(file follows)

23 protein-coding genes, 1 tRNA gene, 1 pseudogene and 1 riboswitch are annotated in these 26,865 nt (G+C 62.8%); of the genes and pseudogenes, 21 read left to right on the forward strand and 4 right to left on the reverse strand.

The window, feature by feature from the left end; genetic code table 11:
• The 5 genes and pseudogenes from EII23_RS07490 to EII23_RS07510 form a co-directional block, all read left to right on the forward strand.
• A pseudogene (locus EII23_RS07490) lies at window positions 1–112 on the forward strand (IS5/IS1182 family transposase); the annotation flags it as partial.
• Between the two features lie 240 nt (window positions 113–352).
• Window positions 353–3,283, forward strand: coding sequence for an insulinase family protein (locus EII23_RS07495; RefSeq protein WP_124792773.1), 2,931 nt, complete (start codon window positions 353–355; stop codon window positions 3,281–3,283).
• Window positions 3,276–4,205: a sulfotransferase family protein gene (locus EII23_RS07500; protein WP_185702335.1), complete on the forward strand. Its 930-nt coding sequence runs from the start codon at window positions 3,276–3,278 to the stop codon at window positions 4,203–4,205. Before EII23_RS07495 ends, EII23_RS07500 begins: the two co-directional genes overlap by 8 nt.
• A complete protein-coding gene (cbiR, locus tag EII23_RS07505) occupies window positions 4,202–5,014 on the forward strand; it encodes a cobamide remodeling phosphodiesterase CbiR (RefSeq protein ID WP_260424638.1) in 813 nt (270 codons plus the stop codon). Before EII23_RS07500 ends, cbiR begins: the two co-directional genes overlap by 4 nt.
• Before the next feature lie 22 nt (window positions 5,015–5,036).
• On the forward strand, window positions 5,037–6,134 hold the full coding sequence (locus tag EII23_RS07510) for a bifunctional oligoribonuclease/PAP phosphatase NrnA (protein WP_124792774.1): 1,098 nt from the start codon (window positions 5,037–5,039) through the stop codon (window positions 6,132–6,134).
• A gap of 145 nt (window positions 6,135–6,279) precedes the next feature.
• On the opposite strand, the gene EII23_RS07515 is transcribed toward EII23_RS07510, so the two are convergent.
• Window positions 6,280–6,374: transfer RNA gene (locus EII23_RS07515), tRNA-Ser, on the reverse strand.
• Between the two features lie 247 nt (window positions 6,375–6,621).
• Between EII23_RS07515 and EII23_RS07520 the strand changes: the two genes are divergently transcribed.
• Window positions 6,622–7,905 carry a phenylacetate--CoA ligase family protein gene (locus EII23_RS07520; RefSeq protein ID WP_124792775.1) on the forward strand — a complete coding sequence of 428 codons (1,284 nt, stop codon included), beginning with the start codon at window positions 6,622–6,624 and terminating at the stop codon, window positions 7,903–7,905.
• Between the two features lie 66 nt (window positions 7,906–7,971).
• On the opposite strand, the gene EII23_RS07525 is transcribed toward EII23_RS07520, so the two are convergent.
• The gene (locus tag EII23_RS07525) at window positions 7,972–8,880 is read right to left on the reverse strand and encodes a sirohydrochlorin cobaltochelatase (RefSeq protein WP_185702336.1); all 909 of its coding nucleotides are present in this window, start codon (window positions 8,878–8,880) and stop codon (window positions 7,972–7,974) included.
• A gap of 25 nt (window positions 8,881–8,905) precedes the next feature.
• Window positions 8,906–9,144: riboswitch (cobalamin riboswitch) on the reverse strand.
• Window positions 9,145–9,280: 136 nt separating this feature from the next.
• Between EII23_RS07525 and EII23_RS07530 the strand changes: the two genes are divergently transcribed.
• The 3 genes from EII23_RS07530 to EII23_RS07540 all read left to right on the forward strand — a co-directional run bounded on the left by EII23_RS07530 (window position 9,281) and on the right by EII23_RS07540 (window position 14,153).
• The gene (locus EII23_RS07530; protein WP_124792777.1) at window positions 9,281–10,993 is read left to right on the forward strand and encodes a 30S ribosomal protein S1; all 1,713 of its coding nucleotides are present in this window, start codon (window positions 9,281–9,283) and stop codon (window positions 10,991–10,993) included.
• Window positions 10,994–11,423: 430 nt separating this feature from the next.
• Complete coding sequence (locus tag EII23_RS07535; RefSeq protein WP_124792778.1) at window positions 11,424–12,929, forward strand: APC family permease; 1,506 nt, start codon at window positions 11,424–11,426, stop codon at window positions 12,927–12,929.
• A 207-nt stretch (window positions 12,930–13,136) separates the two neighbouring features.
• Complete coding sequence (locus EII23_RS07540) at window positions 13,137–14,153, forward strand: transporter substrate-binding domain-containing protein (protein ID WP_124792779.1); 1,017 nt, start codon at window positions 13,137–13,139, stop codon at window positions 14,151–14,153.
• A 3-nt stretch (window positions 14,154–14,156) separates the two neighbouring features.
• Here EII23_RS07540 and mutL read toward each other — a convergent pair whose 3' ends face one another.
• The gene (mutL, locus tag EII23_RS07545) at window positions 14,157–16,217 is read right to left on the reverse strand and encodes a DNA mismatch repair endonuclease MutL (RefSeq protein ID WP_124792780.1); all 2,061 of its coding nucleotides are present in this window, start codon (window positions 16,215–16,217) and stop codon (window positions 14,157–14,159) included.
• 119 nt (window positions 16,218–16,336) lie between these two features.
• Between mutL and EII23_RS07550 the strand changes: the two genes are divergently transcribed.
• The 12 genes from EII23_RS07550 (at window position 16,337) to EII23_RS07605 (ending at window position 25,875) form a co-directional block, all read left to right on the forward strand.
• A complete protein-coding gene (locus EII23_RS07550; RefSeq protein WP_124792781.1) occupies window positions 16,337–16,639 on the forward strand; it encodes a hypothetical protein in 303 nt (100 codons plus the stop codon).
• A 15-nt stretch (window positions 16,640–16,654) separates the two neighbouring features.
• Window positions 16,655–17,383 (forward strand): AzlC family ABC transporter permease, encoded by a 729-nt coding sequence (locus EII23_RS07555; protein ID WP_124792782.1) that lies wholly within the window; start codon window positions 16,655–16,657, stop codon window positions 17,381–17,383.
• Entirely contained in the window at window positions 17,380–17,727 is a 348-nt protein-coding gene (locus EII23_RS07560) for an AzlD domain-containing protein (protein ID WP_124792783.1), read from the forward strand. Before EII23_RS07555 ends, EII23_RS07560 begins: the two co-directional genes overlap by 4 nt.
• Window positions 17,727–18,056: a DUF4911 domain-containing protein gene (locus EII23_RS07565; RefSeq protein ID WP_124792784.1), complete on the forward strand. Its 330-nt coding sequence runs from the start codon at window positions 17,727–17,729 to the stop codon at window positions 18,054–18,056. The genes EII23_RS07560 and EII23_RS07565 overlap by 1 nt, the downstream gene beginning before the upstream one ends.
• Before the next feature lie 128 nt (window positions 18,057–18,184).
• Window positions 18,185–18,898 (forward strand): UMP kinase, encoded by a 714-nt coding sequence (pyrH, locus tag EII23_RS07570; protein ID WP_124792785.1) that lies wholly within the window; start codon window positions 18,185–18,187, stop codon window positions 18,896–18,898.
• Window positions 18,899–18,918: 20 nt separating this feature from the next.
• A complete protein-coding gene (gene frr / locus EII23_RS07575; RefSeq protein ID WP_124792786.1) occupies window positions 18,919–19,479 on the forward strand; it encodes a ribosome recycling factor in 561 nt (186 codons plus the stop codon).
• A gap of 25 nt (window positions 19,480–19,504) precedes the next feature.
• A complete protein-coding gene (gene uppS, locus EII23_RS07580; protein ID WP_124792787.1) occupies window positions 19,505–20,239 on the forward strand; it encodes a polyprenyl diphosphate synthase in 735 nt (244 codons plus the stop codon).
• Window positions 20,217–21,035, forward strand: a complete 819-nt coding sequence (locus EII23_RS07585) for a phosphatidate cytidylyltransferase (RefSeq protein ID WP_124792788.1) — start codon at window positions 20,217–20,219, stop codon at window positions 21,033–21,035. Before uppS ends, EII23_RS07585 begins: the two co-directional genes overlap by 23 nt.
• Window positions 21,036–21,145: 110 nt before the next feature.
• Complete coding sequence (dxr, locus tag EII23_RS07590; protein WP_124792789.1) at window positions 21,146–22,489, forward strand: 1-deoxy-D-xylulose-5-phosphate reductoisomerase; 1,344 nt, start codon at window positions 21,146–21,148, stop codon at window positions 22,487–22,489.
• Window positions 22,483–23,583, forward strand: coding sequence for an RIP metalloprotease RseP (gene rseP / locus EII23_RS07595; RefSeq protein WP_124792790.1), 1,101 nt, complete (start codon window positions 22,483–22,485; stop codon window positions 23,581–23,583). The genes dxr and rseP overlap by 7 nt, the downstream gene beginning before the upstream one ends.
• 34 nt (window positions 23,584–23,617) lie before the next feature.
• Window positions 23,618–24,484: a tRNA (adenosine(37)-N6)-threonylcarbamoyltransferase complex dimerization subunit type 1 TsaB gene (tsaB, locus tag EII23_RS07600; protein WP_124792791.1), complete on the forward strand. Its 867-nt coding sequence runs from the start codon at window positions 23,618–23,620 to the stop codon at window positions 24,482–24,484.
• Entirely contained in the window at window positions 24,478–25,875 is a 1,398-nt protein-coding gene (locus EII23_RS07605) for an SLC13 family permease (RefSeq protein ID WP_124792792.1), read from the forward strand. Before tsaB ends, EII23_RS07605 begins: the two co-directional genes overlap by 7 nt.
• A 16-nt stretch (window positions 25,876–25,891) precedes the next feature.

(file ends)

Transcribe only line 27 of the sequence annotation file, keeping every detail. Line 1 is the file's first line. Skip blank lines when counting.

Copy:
• Complete coding sequence (locus tag EII23_RS07535; RefSeq protein WP_124792778.1) at window positions 11,424–12,929, forward strand: APC family permease; 1,506 nt, start codon at window positions 11,424–11,426, stop codon at window positions 12,927–12,929.